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Satellite tug discovered at 90m in Lake Superior

Sonar image of the Satellite (GLSHS)
Sonar image of the Satellite (GLSHS)

A Lake Superior tugboat called Satellite, missing since it sank 144 years ago, is the latest discovery for the Great Lakes Shipwreck Historical Society (GLSHS) – which identified the well-preserved timber vessel lying at a depth of almost 90m.

Also read: Trinidad shines even among Great Lakes wrecks

The Satellite had four barges in tow on 21 June, 1879 – a calm summer day – when it ran into difficulties. It remains unclear whether the tug experienced a mechanical problem or was holed after striking a floating log, but it started taking on water and sank. All those onboard were rescued.

Possible drawing of the Satellite (GLSHS)
Contemporary illustration of one of the Lake Superior tugs (GLSHS)

In the summer of 2022 the GLSHS team went out from the Great Lakes Shipwreck Museum at Whitefish Point in Michigan aboard the research vessel David Boyd in an attempt to to find wrecks from the WW1 era.

With them was a film crew for a Discovery Channel TV series called Expedition Unknown, with its presenter Josh Gates. They were visiting to look into a story about WW1 French minesweepers that had gone missing in Lake Superior. 

GLSHS director of marine operations Darryl Ertel put the society’s ROV on an unidentified mark and the team could soon see that it was not a steel minesweeper but a timber-hulled vessel that was identified as the missing Satellite. Video released by the society shows the ship’s timbers perfectly preserved in the lake’s cold fresh waters.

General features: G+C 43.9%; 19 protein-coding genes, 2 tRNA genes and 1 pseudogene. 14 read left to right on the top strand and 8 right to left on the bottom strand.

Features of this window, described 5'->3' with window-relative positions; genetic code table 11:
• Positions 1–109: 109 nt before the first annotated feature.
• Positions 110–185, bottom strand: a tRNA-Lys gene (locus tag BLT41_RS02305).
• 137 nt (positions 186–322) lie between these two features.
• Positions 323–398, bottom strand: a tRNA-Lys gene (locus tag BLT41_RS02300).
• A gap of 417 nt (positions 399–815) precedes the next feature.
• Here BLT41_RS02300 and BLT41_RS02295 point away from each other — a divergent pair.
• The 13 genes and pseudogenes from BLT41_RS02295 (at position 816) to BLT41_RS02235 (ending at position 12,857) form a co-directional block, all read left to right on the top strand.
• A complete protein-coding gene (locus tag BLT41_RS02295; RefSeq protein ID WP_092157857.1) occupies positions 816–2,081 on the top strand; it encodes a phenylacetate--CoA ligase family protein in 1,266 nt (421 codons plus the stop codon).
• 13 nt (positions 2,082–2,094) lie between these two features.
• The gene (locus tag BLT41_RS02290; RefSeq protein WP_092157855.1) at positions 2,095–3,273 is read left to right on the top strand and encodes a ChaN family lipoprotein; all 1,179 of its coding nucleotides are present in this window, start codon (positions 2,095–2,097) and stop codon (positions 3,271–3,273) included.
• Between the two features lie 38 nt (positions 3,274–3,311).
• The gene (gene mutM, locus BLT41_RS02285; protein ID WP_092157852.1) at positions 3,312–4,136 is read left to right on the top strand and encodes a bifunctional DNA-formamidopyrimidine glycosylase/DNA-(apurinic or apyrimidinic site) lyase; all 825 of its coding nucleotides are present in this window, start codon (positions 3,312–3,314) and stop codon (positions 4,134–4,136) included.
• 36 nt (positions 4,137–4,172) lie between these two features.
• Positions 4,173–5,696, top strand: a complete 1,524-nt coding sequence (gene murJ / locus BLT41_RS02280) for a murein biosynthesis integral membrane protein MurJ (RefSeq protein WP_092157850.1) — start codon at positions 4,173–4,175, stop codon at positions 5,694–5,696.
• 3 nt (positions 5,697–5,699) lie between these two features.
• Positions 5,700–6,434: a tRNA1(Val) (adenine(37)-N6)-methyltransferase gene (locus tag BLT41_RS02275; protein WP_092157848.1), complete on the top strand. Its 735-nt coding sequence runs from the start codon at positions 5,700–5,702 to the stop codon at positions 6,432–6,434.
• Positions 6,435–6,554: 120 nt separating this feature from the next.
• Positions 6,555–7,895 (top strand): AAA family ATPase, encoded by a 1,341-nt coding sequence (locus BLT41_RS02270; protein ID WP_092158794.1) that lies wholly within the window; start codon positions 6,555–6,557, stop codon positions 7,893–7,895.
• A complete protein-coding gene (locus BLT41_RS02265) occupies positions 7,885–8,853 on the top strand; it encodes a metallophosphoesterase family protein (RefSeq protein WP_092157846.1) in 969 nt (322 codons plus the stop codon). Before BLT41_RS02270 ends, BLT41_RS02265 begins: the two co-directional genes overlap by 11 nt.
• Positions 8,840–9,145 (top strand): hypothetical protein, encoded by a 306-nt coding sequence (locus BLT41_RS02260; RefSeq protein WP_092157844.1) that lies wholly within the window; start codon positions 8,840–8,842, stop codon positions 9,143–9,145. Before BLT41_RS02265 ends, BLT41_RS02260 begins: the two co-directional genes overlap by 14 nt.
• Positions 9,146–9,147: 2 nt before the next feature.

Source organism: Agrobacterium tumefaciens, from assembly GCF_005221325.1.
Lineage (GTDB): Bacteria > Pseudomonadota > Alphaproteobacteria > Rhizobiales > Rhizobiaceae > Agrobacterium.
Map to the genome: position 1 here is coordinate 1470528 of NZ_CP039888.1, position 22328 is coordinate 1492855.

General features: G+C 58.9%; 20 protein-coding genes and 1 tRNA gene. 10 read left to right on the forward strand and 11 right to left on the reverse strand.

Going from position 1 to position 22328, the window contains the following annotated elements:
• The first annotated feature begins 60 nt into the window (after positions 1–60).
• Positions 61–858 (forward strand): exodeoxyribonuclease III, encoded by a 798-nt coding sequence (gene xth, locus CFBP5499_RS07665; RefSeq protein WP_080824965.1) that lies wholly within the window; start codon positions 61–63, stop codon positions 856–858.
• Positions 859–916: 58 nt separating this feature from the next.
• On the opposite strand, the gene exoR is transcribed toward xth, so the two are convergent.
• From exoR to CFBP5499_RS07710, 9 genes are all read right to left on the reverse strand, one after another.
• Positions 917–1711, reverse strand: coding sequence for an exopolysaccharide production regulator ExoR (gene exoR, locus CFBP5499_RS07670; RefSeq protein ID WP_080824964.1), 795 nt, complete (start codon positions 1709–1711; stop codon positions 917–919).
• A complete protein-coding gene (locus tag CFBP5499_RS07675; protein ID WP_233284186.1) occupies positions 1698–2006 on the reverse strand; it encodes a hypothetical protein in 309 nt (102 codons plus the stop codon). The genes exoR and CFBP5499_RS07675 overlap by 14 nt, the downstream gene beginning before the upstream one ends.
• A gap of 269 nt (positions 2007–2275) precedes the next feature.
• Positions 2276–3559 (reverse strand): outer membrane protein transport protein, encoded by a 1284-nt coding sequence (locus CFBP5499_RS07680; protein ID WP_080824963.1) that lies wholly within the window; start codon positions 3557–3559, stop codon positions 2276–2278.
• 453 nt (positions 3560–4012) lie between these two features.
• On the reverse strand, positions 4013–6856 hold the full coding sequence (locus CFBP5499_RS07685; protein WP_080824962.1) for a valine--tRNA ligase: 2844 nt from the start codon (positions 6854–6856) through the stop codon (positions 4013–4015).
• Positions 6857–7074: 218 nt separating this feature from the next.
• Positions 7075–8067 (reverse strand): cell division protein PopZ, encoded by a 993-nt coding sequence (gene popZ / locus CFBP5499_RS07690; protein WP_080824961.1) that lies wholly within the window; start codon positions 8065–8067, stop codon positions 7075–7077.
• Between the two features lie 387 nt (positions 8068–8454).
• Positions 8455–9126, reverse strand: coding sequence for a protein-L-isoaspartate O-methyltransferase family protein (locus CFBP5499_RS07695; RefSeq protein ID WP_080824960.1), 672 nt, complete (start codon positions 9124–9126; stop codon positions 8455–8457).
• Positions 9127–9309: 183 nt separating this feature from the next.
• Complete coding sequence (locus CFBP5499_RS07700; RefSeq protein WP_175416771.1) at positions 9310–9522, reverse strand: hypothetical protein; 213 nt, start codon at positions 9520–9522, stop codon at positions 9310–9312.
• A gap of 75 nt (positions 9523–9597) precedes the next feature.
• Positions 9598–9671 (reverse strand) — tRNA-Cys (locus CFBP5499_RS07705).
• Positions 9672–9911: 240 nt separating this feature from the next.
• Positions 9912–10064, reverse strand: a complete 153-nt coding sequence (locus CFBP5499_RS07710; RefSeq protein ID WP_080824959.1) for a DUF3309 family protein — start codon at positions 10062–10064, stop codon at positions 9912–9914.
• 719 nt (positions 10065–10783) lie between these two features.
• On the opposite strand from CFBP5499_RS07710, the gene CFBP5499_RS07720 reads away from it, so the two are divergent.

Video showing the well-preserved Satellite that sank in 1879 (GLSHS)

There are no known pictures of the tugboat from the time, though there are images are of its sister-vessel Sweepstakes. According to the society, the ornate Satellite was considered “one of the most beautiful vessels on the Great Lakes at the time of her loss”. 

Sister-ship Sweepstakes (GLSHS)
Sister-vessel Sweepstakes (GLSHS)

An episode of Expedition Unknown featuring the Satellite wreck has now been aired. Josh Gates revealed last month that he had previously dived in the Titan submersible with owner Stockton Rush as pilot in hopes of capturing footage of the Titanic – but had declined a second descent because it “did not perform well on my dive”.

Also on Divernet: Atlanta wreck identified in cold Lake Superior, Tech-divers' dream: 150-year-old masts-up schooner, Lake divers find 19th-century Canadian wreck, Diver Tamara's double discoveries honour Native Americans

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